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Author Topic: Thu., 1/29 Marti DuGuay-Carpenter  (Read 1397 times)

magus

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Thu., 1/29 Marti DuGuay-Carpenter
« on: January 29, 2015, 09:20:22 AM »
THEME:   the word TEN spans two entries on the same grid row
   
GOOD ONES:     
Question about change {& theme}   CAN YOU BREAK A TEN   
It's about a foot   SHOE   [two ways]
Center of gravity?   VEE   
Traffic stopper?   NARC [drug traffic]   
Bordeaux bean?   TETE   
   
BTW:   
"I won't hurt you"   NICE DOG [in some cases; more often NICE DOG means "Don't hurt me"]   
   
"Wait for me"   STAY HERE [The construction game is to try to find a meaning that does not come immediately to mind.  While that is most fun for individual terms; it seems awkward for phrases.  "Wait for me" mostly suggests "don't lose patience" rather than "stay in one place."]   
   
Cleave   ADHERE [oddly, cleave can mean the opposite]   
   
Wonderful container?   BREAD BIN [while I do not like this clue because I think it's too far afield, the fact is it was good enough to make me immediately think Wonder Bread]   
   
Costing more   DEARER [the last time I heard this meaning of dear was by my grandmother (bilingual immigrant)]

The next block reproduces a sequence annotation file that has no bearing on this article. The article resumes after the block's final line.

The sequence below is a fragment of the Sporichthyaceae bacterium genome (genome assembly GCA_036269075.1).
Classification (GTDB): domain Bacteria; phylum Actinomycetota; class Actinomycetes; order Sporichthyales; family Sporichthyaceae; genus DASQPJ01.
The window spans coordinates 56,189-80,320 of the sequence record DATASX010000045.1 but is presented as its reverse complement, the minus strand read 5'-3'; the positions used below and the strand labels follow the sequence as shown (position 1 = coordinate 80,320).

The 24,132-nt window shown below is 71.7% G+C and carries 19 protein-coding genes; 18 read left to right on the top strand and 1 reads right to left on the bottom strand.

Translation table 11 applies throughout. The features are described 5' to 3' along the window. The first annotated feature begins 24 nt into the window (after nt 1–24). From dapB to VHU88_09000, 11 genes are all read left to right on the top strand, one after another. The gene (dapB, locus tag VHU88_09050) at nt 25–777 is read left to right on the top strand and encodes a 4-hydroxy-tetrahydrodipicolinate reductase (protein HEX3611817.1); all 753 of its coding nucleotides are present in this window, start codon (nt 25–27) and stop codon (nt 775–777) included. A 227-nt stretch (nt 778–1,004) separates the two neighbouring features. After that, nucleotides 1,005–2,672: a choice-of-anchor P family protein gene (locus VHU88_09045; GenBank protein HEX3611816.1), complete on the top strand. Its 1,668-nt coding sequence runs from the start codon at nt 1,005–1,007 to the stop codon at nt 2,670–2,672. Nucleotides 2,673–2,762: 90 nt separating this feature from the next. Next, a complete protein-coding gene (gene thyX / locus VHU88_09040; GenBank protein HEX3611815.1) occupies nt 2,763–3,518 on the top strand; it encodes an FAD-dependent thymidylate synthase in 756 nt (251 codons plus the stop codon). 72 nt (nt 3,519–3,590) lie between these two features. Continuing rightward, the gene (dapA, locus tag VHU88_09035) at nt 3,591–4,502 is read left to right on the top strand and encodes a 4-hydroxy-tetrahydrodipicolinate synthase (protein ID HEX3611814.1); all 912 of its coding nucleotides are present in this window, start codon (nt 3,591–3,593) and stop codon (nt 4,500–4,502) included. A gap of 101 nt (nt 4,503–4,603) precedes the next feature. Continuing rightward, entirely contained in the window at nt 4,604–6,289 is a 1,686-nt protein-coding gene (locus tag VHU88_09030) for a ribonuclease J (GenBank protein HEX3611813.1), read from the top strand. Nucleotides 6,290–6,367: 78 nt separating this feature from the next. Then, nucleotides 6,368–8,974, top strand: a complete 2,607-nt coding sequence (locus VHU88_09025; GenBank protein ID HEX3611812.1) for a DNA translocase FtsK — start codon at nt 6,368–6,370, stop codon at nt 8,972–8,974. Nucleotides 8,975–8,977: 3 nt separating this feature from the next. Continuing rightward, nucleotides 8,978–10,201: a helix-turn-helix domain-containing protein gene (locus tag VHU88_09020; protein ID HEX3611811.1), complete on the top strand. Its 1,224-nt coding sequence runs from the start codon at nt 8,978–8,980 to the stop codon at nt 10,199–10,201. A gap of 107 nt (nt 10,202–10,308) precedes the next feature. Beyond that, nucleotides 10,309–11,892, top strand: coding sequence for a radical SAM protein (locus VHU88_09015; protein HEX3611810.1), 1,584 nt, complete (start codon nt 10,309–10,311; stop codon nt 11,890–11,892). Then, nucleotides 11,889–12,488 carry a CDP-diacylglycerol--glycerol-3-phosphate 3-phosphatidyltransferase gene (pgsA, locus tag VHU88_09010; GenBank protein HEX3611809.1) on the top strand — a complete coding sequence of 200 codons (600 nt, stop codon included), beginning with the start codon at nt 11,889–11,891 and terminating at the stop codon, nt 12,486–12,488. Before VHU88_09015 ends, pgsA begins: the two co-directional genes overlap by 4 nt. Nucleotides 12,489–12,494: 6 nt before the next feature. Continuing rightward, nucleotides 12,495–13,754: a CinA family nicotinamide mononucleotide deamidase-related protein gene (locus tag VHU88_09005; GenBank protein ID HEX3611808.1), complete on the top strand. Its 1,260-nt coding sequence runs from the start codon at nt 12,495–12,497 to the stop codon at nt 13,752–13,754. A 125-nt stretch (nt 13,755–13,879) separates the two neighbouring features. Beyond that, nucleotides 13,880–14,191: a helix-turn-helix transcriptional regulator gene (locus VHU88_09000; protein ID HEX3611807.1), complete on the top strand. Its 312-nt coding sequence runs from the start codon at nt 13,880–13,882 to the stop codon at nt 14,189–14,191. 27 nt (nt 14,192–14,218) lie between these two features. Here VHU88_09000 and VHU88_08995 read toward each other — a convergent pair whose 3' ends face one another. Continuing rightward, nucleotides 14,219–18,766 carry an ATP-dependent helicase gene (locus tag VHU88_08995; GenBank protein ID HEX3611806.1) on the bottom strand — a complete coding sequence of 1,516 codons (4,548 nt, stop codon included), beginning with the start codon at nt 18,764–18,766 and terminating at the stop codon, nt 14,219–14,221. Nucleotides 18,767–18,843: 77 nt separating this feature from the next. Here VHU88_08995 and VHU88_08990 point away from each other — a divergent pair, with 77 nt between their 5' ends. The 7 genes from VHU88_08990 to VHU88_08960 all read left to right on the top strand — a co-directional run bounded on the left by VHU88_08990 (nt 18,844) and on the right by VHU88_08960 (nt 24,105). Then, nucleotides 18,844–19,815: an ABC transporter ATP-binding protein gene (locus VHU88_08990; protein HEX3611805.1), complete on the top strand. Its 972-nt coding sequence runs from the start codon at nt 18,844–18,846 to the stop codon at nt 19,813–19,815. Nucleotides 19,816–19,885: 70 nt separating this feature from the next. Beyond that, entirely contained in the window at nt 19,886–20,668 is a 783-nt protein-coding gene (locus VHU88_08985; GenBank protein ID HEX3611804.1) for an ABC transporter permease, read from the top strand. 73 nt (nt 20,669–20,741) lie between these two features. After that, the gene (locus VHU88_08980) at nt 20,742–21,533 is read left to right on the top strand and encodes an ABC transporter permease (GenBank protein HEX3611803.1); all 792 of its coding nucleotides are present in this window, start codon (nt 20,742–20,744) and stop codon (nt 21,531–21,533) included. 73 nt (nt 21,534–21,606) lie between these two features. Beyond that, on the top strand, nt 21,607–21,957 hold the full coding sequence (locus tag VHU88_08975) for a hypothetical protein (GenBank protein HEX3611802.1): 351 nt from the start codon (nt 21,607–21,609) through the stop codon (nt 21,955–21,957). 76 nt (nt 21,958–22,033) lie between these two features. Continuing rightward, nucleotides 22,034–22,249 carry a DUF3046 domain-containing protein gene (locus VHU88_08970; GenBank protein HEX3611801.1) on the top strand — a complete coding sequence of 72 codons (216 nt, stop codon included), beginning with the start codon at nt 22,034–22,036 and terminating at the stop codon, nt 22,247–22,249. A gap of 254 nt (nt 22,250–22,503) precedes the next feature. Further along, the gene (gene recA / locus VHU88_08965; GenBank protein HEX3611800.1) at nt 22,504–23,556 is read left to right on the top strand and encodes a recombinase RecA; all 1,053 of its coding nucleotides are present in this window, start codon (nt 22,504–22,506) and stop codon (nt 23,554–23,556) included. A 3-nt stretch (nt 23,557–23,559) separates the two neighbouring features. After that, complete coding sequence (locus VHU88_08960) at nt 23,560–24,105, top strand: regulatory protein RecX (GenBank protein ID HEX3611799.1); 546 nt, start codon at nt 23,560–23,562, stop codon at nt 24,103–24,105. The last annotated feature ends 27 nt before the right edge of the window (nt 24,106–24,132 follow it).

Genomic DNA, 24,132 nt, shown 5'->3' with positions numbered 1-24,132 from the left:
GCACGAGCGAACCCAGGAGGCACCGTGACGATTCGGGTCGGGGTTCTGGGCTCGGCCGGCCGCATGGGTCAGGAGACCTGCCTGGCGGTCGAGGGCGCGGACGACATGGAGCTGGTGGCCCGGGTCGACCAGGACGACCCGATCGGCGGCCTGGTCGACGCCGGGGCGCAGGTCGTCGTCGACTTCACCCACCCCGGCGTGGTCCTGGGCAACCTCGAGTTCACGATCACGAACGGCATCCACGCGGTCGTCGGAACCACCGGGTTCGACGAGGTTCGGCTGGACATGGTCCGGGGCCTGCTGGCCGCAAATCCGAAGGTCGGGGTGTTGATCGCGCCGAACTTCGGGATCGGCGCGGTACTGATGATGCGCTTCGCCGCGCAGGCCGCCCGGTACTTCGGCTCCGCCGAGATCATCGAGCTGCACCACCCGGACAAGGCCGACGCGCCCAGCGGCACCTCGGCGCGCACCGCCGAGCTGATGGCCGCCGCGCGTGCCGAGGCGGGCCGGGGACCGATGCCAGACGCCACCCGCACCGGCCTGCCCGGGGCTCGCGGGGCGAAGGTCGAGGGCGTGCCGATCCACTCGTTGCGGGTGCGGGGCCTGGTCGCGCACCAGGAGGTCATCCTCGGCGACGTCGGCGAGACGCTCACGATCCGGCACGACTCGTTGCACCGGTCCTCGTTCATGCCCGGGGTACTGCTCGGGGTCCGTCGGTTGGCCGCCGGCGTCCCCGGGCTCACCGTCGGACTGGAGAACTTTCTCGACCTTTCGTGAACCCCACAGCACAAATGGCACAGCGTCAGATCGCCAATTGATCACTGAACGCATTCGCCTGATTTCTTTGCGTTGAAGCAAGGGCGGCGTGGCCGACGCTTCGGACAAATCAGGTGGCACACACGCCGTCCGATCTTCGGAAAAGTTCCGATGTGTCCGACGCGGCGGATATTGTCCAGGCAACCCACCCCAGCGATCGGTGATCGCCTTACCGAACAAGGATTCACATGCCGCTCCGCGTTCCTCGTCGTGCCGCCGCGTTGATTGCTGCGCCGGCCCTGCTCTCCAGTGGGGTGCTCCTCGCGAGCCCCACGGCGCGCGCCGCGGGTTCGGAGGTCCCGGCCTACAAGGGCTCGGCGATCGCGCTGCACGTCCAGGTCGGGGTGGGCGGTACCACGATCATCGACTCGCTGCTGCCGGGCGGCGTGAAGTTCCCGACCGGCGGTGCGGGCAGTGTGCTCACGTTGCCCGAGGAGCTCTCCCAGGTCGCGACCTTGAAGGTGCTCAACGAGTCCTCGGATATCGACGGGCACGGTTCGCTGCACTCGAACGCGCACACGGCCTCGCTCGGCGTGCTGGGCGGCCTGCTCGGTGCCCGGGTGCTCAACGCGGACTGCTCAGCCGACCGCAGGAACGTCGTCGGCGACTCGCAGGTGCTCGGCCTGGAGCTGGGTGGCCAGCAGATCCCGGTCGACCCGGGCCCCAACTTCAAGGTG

RATING: ;D ;D   
Three grins = Loved it; Two grins = Enjoyed it; One grin = A bit bland for my taste; One teardrop = Not much fun   

Thomps2525

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Re: Thu., 1/29 Marti DuGuay-Carpenter
« Reply #1 on: January 29, 2015, 05:11:02 PM »
I haven't heard DEAR used as a synonym for "expensive" since 1967, when Paul McCartney sang, "Every summer we can rent a cottage in the Isle of Wight if it's not too dear" (When I'm Sixty-Four).

And yes, CLEAVE can mean "adhere" or its opposite, just as DUST can mean to apply dust or to remove dust. And then there's FLAMMABLE and INFLAMMABLE, which can somehow be synonyms.

Recently I've noticed quite a few puzzles containing several individual black squares which are not connected to any other black squares, not even diagonally. A new trend in puzzlecrafting?

 


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